Infamous Twitter account @WTCrushes disappeared from the Internet last week on the same day The Prairie’s story on the account. Rumors began to grow among students concerning the demise of the account, ranging from parents complaining to the University to threats of a lawsuit.
Ann Underwood, director of communication and marketing, spoke with reporter Megan Moore to clear up the circumstances surrounding the account’s closure and present the University’s stance on the issue.
“We did send a message to the account owner to cease and desist using our official trademarked logo,” Underwood, said. “We did not ask them to take [the account] down. We just asked them to stop using our logo. We really go back to what our legal rights are. My job is to uphold our image so I have to decide if it is a positive thing for our image.”
Dr. Trudy Hanson, head of the Communication Department, expressed concerns not only of the potential harm accounts like WT Crushes could have on the image of WT, but also on the well being of its students.
“If we read this and see ourselves mentioned in these posts it may have a harmful effect on our psyche,” Hanson said. “If you think you’re anonymous and even if you think there’s no harm being done, another person reading that post may read more into it than perhaps you intended.”
Even though the page claimed it was not affiliated with the University in any way, Hanson said the connection between the University and the Twitter page was still there.
“Even though [the Twitter page] is not official, the public doesn’t see it that way. They don’t separate it,” Hanson said. “Even though these postings are anonymous, if the logo has been used it will be associated with the university.”
“The thing about our trademark logo is that we have the right to cease and desist if we feel like the use of our logo is harming our image,” Underwood said. There’s a team of us and we will get the business office involved and make sure that we have the right to take down the logo and then there’s discussion among administration for what avenue we should take. If someone is using it as a social media profile picture we wanted to remove our image from the conversation.“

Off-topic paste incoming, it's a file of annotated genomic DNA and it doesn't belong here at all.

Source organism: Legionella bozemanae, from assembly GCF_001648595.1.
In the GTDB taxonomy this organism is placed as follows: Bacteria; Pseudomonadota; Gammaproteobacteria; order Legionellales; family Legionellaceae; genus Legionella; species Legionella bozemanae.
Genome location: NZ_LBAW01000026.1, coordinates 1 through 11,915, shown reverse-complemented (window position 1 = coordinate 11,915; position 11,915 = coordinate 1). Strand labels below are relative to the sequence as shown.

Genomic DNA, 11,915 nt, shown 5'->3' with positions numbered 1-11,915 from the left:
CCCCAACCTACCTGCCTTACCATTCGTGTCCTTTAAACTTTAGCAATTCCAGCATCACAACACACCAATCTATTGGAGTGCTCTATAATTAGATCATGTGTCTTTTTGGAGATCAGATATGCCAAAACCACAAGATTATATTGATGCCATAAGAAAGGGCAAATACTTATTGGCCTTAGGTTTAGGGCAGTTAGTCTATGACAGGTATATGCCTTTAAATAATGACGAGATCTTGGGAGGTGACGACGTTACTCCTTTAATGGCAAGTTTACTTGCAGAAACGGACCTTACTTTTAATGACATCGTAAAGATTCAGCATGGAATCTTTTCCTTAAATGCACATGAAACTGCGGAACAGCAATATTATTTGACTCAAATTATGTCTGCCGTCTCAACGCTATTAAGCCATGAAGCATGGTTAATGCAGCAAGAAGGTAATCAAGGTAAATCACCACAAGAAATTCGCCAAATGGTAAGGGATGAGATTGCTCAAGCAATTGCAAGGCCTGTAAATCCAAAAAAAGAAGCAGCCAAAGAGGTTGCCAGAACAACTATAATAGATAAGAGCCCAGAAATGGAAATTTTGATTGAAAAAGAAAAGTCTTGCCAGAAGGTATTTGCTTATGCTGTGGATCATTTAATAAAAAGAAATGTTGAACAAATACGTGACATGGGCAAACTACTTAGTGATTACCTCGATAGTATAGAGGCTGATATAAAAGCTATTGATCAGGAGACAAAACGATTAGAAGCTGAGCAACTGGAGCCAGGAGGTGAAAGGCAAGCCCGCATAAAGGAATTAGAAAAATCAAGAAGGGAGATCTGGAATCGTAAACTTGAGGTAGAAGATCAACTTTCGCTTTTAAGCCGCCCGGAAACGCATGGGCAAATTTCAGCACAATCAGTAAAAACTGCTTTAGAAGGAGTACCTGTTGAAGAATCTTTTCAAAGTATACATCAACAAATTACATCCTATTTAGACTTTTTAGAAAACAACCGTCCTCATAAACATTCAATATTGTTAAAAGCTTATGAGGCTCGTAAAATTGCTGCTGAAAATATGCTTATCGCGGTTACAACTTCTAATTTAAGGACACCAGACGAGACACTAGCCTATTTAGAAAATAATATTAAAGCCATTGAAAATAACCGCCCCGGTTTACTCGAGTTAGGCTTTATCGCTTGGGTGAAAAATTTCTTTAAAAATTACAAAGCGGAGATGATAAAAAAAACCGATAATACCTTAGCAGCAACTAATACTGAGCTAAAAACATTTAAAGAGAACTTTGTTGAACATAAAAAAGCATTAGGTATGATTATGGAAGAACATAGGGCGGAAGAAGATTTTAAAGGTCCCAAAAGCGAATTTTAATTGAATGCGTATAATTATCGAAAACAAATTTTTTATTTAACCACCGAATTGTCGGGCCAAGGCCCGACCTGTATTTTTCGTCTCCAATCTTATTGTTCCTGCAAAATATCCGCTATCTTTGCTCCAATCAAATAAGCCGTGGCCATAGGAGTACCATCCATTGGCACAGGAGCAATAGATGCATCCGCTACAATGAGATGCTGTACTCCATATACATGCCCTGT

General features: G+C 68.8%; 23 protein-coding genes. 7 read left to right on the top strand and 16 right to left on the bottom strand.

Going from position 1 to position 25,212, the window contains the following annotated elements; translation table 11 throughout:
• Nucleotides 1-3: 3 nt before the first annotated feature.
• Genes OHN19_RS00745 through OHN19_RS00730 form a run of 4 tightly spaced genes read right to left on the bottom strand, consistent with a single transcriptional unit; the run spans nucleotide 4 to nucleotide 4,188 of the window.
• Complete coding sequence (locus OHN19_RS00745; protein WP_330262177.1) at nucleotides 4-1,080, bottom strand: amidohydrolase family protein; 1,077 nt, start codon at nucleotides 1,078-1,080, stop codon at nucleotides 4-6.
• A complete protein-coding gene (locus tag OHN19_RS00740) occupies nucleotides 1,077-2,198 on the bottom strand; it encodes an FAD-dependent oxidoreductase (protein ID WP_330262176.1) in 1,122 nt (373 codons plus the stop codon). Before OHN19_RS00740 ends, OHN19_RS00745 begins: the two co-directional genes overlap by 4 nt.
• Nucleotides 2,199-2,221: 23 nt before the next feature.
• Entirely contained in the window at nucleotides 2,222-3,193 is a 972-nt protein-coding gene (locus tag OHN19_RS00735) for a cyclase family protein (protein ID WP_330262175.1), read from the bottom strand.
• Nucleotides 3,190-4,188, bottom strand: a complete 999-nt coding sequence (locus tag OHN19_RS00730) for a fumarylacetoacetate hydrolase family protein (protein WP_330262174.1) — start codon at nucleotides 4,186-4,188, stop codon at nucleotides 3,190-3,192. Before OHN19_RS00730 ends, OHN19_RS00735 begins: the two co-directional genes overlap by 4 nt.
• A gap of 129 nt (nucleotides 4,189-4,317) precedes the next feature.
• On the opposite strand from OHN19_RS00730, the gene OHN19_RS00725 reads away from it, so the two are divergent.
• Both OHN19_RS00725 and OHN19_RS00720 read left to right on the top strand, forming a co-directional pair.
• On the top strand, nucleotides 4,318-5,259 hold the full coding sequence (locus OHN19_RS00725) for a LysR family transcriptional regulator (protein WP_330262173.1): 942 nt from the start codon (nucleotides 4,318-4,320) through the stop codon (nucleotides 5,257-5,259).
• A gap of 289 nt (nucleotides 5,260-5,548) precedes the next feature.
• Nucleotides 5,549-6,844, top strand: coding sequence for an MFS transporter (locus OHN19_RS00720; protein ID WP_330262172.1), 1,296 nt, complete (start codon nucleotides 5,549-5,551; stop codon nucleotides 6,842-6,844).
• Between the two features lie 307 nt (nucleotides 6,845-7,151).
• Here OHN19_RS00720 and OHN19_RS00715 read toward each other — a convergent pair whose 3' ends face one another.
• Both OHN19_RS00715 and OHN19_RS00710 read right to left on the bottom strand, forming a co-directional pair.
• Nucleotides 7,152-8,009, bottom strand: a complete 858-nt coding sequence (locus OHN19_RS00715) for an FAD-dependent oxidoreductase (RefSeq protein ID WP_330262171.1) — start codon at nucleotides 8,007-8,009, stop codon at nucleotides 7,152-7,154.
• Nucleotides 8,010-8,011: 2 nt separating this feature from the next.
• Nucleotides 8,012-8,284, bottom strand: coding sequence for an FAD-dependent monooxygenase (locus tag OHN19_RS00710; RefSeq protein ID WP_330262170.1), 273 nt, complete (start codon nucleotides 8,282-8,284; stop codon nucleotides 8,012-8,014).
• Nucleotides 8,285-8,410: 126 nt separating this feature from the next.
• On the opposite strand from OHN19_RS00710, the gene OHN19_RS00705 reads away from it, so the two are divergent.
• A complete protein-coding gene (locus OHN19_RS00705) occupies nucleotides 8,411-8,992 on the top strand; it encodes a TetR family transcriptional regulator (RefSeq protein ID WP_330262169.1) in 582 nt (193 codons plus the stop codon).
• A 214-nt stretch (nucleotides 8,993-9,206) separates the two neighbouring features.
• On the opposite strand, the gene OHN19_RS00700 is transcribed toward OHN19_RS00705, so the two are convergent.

To prevent future incidents, Underwood cautioned using official logos and people’s first and last names on social media, as the owners of either one could have a claim for legal action.
“If you are going to use someone’s logo you need to ask permission,” Underwood said. “Secondly, be careful naming people. We don’t have any legal right to do anything about that, but the individual could have some grounds to move forward with legal action if there was any slander or defamation of character happening within the post. I know it was all in good fun, but I think they just need to be careful. Those are people who have reputations and images themselves that they would like to maintain.”
Denese Skinner, interim vice president of student affairs, put forward an official statement while the account was still active.
“The First Amendment to the U.S. Constitution gives the individuals the freedom to write what they are posting, even when the writers are using questionable judgment in the content. The anonymity of some of the posts emboldens the writer to say things that they would not say if others knew who they were. I am disappointed that the posts are of the nature we see on WT Crushes,” Skinner said.